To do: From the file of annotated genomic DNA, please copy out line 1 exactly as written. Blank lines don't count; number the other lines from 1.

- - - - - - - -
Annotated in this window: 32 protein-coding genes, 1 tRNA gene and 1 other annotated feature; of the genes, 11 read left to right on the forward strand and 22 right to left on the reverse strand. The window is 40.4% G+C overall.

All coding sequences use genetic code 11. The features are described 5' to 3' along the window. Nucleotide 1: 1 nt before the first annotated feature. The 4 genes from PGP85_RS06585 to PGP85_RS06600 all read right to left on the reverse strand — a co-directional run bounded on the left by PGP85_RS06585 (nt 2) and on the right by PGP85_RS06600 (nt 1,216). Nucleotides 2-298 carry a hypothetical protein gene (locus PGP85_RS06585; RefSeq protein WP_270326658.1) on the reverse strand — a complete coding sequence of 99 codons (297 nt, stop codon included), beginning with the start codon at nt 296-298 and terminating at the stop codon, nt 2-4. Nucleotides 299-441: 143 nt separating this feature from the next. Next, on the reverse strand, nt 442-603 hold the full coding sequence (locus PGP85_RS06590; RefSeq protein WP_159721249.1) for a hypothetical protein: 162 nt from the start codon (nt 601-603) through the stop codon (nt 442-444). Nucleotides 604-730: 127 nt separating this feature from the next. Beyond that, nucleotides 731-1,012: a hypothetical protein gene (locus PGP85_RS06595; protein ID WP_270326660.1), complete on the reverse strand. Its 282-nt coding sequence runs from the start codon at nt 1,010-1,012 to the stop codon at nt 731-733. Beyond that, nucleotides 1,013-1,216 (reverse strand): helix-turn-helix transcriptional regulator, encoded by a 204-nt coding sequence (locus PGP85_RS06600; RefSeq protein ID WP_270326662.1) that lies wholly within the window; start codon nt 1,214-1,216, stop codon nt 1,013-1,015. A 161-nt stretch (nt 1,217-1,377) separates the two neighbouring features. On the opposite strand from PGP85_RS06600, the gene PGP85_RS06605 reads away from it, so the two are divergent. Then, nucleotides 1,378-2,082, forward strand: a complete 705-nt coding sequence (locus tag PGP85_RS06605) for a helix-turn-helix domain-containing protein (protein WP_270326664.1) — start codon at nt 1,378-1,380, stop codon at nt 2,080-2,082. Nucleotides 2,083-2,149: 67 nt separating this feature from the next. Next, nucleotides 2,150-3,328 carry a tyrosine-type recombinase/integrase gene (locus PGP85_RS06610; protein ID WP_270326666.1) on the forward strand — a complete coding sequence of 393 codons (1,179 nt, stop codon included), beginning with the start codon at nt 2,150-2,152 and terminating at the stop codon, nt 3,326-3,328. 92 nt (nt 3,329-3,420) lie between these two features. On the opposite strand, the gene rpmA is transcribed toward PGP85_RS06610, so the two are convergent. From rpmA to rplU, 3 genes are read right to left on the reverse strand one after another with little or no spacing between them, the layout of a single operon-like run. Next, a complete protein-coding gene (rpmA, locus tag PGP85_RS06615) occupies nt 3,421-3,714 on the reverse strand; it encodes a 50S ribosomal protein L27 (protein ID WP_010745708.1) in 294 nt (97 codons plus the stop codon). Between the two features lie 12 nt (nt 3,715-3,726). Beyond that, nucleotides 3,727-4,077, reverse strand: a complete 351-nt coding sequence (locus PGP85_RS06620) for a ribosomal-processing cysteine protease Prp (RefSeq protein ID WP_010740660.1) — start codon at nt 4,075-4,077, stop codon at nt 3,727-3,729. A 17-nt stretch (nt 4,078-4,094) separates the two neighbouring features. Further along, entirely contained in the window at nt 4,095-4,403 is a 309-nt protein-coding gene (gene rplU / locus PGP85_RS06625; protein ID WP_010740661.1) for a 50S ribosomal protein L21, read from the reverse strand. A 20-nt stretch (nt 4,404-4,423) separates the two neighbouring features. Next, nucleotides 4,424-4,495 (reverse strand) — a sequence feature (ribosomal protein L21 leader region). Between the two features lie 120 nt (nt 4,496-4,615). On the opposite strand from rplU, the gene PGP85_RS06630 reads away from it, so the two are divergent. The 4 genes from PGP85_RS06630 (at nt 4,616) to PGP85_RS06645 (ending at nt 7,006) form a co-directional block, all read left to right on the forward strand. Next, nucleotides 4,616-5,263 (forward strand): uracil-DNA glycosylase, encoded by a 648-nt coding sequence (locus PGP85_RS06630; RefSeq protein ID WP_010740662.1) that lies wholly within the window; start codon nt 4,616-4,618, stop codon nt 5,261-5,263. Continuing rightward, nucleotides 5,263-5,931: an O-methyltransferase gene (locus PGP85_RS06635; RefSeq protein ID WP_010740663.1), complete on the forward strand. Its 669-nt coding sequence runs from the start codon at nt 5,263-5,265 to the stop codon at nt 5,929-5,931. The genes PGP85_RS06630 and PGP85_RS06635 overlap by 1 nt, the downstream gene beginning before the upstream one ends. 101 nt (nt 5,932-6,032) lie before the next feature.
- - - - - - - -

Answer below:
Annotated in this window: 32 protein-coding genes, 1 tRNA gene and 1 other annotated feature; of the genes, 11 read left to right on the forward strand and 22 right to left on the reverse strand. The window is 40.4% G+C overall.